Love it or hate it, trumpeter Eddie Gale's second Blue Note outing as a leader is one of the most adventurous recordings to come out of the 1960s. Black Rhythm Happening picks up where Ghetto Music left off, in that it takes the soul and free jazz elements of his debut and adds to them the sound of the church in all its guises -- from joyous call and response celebration on the title track (and album opener), to the mournful funeral sounds of "Song of Will," to the determined Afro-Latin-style chanting on "Mexico Thing" that brings the pre-Thomas Dorsey gospel to the revolutionary song style prevalent in Zapata's Mexico -- all thanks to the Eddie Gale Singers.
Elsewhere, wild smatterings of hard and post-bop ("Ghetto Love Night") and angular modal music ("Ghetto Summertime," featuring Elvin Jones on drums and Joann Stevens-Gale on guitar), turn the jazz paradigm of the era inside out, simultaneously admitting everything in a coherent, wonderfully ambitious whole. There is no doubt that Archie Shepp listened to both Ghetto Music and Black Rhythm Happening before setting out to assemble his Attica Blues project. The album closes with "Look at Teyonda," a sprawling exercise in the deep melding of African and Latin folk musics with the folk-blues, flamenco, and jazz rhythms.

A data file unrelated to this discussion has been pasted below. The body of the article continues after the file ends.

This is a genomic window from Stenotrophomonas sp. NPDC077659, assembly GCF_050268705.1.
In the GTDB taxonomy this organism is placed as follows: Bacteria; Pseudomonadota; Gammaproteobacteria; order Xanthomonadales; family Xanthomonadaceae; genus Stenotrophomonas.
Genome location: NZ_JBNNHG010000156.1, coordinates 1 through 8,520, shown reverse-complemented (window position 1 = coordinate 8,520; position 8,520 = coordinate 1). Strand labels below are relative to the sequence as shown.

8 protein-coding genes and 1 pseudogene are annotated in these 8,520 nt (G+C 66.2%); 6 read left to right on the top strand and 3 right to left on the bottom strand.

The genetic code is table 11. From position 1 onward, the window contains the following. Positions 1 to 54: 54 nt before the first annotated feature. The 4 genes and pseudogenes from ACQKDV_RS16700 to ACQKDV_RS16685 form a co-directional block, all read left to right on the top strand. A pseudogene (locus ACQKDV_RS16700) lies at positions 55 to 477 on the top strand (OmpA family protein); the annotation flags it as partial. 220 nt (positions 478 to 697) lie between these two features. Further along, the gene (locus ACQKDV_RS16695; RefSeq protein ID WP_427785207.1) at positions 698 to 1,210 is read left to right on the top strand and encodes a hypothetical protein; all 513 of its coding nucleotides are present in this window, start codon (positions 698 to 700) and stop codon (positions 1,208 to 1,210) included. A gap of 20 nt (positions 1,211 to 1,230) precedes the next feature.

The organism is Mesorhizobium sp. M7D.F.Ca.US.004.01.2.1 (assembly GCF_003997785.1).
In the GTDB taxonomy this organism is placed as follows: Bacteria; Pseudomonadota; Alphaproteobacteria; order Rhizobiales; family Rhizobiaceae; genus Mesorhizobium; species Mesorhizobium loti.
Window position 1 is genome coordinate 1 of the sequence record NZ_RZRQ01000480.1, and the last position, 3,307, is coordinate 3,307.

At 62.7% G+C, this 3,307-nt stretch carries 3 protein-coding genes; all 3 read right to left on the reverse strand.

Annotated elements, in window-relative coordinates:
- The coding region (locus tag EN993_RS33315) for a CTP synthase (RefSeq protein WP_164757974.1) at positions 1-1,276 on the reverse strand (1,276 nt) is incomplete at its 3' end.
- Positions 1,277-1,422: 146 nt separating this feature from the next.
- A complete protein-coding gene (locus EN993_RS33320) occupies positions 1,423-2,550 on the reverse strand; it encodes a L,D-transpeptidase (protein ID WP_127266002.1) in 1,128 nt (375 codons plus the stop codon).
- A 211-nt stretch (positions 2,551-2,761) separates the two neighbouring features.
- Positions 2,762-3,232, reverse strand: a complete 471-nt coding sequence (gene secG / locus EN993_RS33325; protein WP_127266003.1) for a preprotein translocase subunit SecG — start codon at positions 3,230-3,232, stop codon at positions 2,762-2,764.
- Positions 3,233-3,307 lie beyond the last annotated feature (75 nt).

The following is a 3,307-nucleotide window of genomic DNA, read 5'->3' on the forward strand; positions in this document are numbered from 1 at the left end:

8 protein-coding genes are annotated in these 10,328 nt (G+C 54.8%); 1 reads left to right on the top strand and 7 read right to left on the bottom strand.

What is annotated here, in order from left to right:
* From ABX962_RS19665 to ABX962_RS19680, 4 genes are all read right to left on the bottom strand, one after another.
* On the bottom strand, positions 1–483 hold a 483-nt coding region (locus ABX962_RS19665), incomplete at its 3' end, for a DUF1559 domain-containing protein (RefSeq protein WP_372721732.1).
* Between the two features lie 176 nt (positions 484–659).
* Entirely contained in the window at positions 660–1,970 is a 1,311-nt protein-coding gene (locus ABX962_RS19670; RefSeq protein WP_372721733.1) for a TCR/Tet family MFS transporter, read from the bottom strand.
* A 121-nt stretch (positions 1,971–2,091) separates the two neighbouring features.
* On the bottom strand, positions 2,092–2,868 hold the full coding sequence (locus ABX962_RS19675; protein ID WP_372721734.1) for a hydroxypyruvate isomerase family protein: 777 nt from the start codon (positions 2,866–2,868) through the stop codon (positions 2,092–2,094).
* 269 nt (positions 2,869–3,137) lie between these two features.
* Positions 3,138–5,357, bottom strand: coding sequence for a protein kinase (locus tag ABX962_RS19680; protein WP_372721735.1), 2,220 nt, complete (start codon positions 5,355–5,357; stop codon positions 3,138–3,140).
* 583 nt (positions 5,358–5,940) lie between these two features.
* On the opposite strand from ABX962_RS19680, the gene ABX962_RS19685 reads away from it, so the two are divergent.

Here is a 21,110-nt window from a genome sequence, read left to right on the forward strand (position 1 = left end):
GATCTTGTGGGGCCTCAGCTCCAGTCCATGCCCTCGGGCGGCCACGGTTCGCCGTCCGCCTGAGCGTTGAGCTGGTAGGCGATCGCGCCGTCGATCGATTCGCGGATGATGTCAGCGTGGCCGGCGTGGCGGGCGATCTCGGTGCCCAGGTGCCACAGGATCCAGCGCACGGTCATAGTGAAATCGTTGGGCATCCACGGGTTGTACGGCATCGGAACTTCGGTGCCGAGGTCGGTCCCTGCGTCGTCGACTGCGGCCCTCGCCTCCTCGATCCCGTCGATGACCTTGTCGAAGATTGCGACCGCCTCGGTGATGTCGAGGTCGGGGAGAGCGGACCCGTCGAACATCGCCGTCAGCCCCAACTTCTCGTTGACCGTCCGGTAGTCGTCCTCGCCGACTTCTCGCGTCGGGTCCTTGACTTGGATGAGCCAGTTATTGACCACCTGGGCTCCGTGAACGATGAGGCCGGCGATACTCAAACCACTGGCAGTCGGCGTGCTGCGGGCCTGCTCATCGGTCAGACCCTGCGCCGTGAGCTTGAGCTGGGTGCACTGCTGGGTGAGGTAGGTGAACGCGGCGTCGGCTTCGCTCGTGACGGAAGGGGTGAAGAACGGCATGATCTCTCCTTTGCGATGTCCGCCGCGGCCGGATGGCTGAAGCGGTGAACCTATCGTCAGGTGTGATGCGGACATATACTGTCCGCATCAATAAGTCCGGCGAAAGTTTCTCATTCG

Funky horns (courtesy of Gale, Russell Lyle, and Roland Alexander) moan toward Fulumi Prince's startlingly beautiful vocal. Stevens-Gale's guitar whispers the tune into the field before the saxophones and brass come to get it, and when they do, long open lines are offered slowly and deliberately, as Jones' shimmering ride cymbals triple-time the beat into something wholly Other. Black Rhythm Happening is a timeless, breathtaking recording, one that sounds as forward-thinking and militant in the 21st century as it did in 1969.
AllMusic Review by Thom Jurek
|Brand||Blue Note Records Japan|
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